Thirty Durham University international postgraduate students spent an afternoon writing haiku poems with me for an art and sound installation exhibited for ten weeks at the Durham World Heritage Site Visitor Centre. The installation, created by the same team as The Bikini Line (see below), celebrated the 30th Anniversary of Durham's UNESCO World Heritage status and featured found-object sculpture, pot plants, astroturf, a nanobloc miniature grand piano, displayed text and a soundscape consisting of the recorded poems (recited in their original languages by the students and again in English by randomly-selected members of the Durham public) set to an original piano score composed by Neil Crimes. Listen to the entire soundtrack at the project website. The poems were also published in a limited edition handmade book. In Other Words project website.
In an historic courtyard garden, a tiny piano, played by a tiny model pot plant, rests precariously on the end of a long plank, counterweighted by a heavy stone. Poems, like leaves, droop on the trellis. Real plants are the concert audience, lodged in the surrounding chairs. The sound of words and music wafts on the air.
The Bikini Line - Durham Botanic Garden
The Bikini Line was created in collaboration the Arts Development Group at Josephine Butler College, students from St. Cuthbert's Society, Durham University, talented creative and sound specialist Neil Crimes and Mike Hughes, Head Gardener at Durham Botanic Garden and his staff. This exciting art installation, involving found objects, plants, sound and seventy hand-painted paper bikinis commemorated the 70th Anniversary of the first nuclear bomb test at Bikini Atoll and the naming of the iconic swimwear. The Botanic Garden is an exotic oasis in the heart of Durham city with plant specimens from around the world. Happily, Bikini Atoll is in a process of successful environmental regeneration and Bikinians scattered across the globe harbour thoughts of one day returning to their homeland. The installation ran from June 16th to July 25th 2016 and was extended to the end of August. My sincere thanks to all involved for helping to make this thrilling and thought-provoking project a resounding success. The Bikini Line website.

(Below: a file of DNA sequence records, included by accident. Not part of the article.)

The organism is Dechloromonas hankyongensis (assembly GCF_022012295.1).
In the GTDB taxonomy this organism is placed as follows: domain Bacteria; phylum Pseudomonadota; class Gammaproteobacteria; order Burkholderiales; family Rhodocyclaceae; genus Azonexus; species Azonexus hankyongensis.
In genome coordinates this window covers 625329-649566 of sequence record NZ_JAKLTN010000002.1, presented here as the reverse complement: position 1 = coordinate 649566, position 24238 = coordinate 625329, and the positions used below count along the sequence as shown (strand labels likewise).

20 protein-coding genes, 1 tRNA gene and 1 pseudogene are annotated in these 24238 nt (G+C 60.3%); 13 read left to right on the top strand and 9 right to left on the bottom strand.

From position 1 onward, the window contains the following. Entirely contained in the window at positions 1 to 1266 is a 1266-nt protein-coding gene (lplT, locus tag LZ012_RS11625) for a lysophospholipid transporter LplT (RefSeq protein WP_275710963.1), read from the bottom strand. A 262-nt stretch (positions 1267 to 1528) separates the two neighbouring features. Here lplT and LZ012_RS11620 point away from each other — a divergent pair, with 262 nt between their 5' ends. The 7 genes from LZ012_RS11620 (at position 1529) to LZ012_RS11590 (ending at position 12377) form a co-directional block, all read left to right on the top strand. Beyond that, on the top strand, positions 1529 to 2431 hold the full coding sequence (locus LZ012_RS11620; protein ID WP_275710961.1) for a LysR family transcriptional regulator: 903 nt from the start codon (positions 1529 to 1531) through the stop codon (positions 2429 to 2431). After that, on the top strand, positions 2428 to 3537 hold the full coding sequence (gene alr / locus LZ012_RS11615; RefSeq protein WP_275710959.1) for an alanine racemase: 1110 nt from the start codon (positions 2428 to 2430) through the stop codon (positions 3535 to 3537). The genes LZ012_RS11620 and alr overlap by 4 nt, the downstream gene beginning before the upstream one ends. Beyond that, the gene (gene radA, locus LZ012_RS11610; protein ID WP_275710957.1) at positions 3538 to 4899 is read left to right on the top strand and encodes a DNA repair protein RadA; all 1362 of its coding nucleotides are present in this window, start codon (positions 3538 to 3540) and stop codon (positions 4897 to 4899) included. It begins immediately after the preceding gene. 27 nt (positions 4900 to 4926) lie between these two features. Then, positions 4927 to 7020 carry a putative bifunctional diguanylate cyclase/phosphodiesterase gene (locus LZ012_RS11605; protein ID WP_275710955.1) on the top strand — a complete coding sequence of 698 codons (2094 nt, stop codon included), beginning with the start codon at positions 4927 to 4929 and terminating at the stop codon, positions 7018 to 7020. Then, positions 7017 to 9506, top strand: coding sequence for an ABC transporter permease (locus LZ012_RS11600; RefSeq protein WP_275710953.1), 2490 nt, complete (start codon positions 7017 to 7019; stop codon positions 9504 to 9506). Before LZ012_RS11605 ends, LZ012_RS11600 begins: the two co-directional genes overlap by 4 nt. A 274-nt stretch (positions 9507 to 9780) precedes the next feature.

The Ariadne Frieze
Completed October 2013
As part of a one-year residency at Ustinov College, Durham University (2012-2013) I created a painted frieze comprising a triptych of works based on the classical story of Ariadne, referencing many mythical elements including the Minotaur, the labyrinth, Ariadne's abandonment on Naxos by Theseus and the fall of Icarus. The frieze also paid homage to the opera Ariadne auf Naxos by Richard Strauss, and Edvard Munch's Frieze of Life.
Munch's frieze is largely set on the Norwegian coastline and my frieze mirrors that concept by making allusion to the Durham coastline at Seaham. My triptych is eight metres wide and painted on bespoke aluminium panels.
For images, video, poetry and more read The Ariadne Frieze Blog.
Egon Schiele's prison cell, Neulengbach, Austria
In April 1912, the renowned Austrian artist Egon Schiele (1890-1918) was placed in a prison cell charged with the kidnap and rape of an under age girl and the display of immoral art in a place accessible to children. The first two (highly-questionable) charges were dropped when the girl involved withdrew her statement, but the third led to a conviction. Having spent three weeks in the cell, Schiele was given three days extra to serve: a great relief, for if the more serious charges had been upheld, a sentence of twenty years' hard labour could have ensued.
In the cell (at Neulengbach in Austria) the anguished Schiele created thirteen infamous drawings, several adorned with defiant handwritten text. That immortalized cell, untouched by time, was rediscovered by art historian Alessandra Comini in 1963.
In 2012, the one-hundredth anniversary of the "Neulengbach Affair", an International Schiele Symposium was held at the site. As part of that symposium, I performed an "Aktion" in the cell (8.00pm, June 15th - 8.00am, June 16th). Locked in overnight, filmed live for the web, I created twenty-four text-adorned drawings referencing my own poetic interpretations of the songs of Schubert's Winterreise and my responses to the cell and the influence of Schiele on my work.
My drawing and poems (presented in English and German) were displayed in the Neulengbach Egon Schiele (Courthouse) Museum during May/June 2013 as part of the exhibition "Schiele Reloaded". (Special thanks to Günter Wagonsommerer, Alessandra Comini, Michael Gratz, Carl Aigner, translator Marie Speigner and the State Museum of Lower Austria who helped make this project possible.)
Completed 2009, Exhibited 2012
On 2 June 2009 I encountered the artist Sir Peter Blake on Cork Street and asked if I could take his photograph to use as the basis for a portrait. From that single image I created 108 small coloured pencil studies, each exploring a different way to capture a person through art. As I continued, the studies increased in bizarreness, referencing many of my favourtie artists from history along the way.